Yeah. Eventually, I’d like to start a program to help people go through that process. And to the ones that already have a foundation, to encourage them and let them know other people will see them. Because I’ve been through it, I understand it. Yes, it hurts. Yes, it’s devastating. But being bitter and angry is only going to hurt you.
What do you think about when you think about Jackie?
It varies. Sometimes I see families and I think, “Man, I wish I had that kind of life again.” Sometimes I see other kids and I smile. It reminds of youthfulness. When I do good things, like paint, I think of how proud of me she is. I see this as a responsibility. I’m supposed to do something with this. I take it seriously. Thinking about it all and what it means. What I’m suppose to give to other people and so on.
And that’s why you’ve turned to painting?
I’ve always wanted to do something creative. Painting is a release. It’s a way to tell myself messages, like when I’m working on a piece that has to do with perseverance, in that same message I’m thinking about what it’s going to take for me to keep going on and how it will translate for someone else. I can paint pretty things, but I want to paint pieces that change people.
What do you think Jackie would tell you if she was here right now?
She’d say, “Stop crying Mom!” She always told me that I was a survivor. The weirdest thing was that she was singing karaoke at this place, and I came in the door and she made me sit down in the front, in front of everyone. She said, “I’m gonna sing ‘I’m a Survivor’ for my Mom because that’s what she is,” and she sang the song. I never forgot that. I had no idea what that was really going to me for me in the future. I think she did. She informed of a lot of things that I needed to know. I don’t give myself enough credit sometimes. I see me how I see me.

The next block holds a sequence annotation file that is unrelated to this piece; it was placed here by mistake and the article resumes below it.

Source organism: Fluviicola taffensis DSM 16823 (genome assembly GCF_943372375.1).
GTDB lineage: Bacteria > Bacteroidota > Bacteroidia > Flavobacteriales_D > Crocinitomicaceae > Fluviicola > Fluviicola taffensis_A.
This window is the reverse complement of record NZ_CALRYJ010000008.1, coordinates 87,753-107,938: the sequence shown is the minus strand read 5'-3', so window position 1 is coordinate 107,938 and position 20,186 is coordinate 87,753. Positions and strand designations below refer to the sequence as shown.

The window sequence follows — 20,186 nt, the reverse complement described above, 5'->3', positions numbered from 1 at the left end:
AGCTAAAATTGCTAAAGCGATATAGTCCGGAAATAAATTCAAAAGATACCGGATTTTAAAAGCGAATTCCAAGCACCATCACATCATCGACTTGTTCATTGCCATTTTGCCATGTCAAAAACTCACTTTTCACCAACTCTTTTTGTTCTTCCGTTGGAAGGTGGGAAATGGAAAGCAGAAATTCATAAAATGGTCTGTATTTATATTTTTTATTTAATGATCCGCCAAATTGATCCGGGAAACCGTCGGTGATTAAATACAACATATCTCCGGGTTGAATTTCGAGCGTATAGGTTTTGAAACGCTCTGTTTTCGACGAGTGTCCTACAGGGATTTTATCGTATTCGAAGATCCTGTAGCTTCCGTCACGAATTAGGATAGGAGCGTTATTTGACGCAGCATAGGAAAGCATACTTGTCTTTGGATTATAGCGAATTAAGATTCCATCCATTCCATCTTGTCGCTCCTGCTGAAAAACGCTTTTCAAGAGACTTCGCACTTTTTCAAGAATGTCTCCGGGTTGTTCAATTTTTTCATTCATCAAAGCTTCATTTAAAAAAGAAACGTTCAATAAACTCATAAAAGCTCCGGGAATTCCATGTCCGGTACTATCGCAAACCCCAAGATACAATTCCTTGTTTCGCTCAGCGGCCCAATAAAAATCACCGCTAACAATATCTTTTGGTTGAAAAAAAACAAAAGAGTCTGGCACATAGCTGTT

And how is that?
I see myself as … well, here’s a good way of looking at it. My friend asked me a few years back, “If you could be any fish, which fish would you be?” I thought it was a stupid question. But instantly I knew my answer. I said, “I am one of those fish that live way deep in the bottom of the ocean.” Have you ever seem them? It’s pitch black and you can’t see any light down there. Those are the most odd fish because they’re totally transparent, but it’s okay that they’re transparent because they’re insides are bright reds, yellows and blues. That’s the kind of fish that I am.
People that know me can see that I’m a good person. The thing is nobody sees me because I’m at the bottom of the ocean and there’s no light there. This man told me one time, he said, “Lisa, think about it. When man discovered that those fish were down there. What did they do? They spent billions of dollars on equipment to get down there and see those fish.” So I guess that’s where I feel I am. I feel that I’m beautiful. I’m smart. I have a big heart, and a lot to give. But no body ever sees me because I’m at the bottom. But I’m ready to be seen. I’m ready for some light.
*Interview date: April, 13, 2010
** Jackie’s brother was born with both physical and mental disabilities. Upon learning the quality of her son’s care would increase under different circumstances, Lisa agreed to doing an open adoption with a wealthier family in St. Cloud. Her son lived thirteen years longer than expected, and passed away just last year. “At least I know Jackie was there to welcome him with open arms,” said Lisa, after I had turned the recorder off.